The Living Planet Index measures trends in the Earth's biological diversity. It tracks populations of 1,313 vertebrate species - fish, amphibians, reptiles, birds, and mammals - from all around the world.
By tracking wild species, the Living Planet Index is also monitoring the health of eco-systems. Between 1970 and 2003, the index fell by about 30%, this global trend suggests that we are degrading natural ecosystems at a rate unprecedented in human history.
In the Amazon rainforest, the home of more species of plants and animals than anywhere else on Earth, predictions are for higher temperatures and a longer dry season each year. These will cause further damage to the forest - not least because the loss of forest - will reduce the amount of rainfall in the amazon where evaporation of water from the canopies of rainforests, particularly in coastal regions is a vital source of rainfall for the forests inland.
The rain and the forests are interdependent; if the coastal forests are lost, the interior will dry out. Human activity is already fragmenting the forest at an accelerating rate, making it harder for species under threat to migrate, reducing rainfall levels, and increasing the number of fires that start. Studies at Britain's Meteorological Office suggest that, as Brazil gets hotter and drier, it could reach a threshold beyond which the world's largest rainforest succumbs to massive fires from which it cannot recover.
The arid woodland around the Mediterranean and the forest of the Himalayan Mountains, home to a tenth of the world's mountain plants and animals are also increasingly at risk of fire along with the pine forests of Siberia. Here, higher temperatures will trigger more lightning strikes. Once alight these huge fires will release more greenhouse gases into the atmosphere, accelerating the process of global warming further. Other areas such as the tropical mangroves of South East Asia and the increasing problems of desertification are exacerbated by global warming.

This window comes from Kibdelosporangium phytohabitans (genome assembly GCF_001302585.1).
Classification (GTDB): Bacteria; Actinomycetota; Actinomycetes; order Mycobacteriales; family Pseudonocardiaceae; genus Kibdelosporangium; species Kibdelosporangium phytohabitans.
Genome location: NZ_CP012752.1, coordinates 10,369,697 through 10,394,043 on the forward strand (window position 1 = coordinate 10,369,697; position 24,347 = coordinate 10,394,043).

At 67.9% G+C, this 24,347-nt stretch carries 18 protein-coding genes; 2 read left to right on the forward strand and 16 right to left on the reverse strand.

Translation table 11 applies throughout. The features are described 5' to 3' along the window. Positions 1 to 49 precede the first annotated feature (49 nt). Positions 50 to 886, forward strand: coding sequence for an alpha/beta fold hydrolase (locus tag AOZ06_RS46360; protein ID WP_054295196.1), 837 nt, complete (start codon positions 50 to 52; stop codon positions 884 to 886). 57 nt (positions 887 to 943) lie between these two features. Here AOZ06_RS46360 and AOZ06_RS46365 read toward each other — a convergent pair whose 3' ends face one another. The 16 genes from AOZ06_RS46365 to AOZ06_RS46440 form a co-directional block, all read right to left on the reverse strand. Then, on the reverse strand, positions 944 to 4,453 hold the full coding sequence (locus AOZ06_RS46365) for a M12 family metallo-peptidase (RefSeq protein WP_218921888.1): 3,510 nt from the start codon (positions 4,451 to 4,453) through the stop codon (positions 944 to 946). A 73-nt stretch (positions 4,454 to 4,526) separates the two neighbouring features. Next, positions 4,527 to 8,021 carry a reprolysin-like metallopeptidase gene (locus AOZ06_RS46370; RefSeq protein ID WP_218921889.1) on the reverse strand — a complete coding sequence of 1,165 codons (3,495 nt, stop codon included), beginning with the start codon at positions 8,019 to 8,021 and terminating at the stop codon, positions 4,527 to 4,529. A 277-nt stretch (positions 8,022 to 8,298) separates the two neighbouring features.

SOS Sahel (Tackling deforestation and desertification) - The Old Music Hall,
106-108 Cowley Road, Oxford, OX4 1JE
Tel: 01865 403305 - www.sahel.org.uk
Rainforest Action Network - 221 Pine Street, 5th Floor
San Francisco, CA 94104 USA
Tel: 00 00 415 398-4404 - http://ran.org
Friends of the Earth - 26 -28 Underwood Street, London, N1 7JQ.
Tel: 020 7490 15555 www.foe.co.uk
Greenpeace - Canonbury Villas, Islington, London, N1 2PN. Tel: 0207 8658100
Water Aid - WaterAid,
47-49 Durham Street, London SE11 5JD
Tel: 020 7793 4500 - www.wateraid.org/uk
1 Victoria Street, London, SW1H OET. www.foresgith.gov.uk
Campaign for Protection of Rural England
128 Southwark Street,
London, SE1 0SW.
Tel: 020 7981 2800. www.cpre.org.uk
Centre for Alternative Technology - Machnynlleth, Powys, SY20 9AZ.
Tel: 01654 702339. www.zerocarbonbritain.com
16b Cherwell Street, Oxford,OX4 1BS.
Tel: 01865 727911. www.coinet.org.uk
International Tree Foundation - Sandy Lane, Crawley Down, West Sussex, RH10 4HS
Tel: 01342 717300 - www.internationaltreefoundation.org
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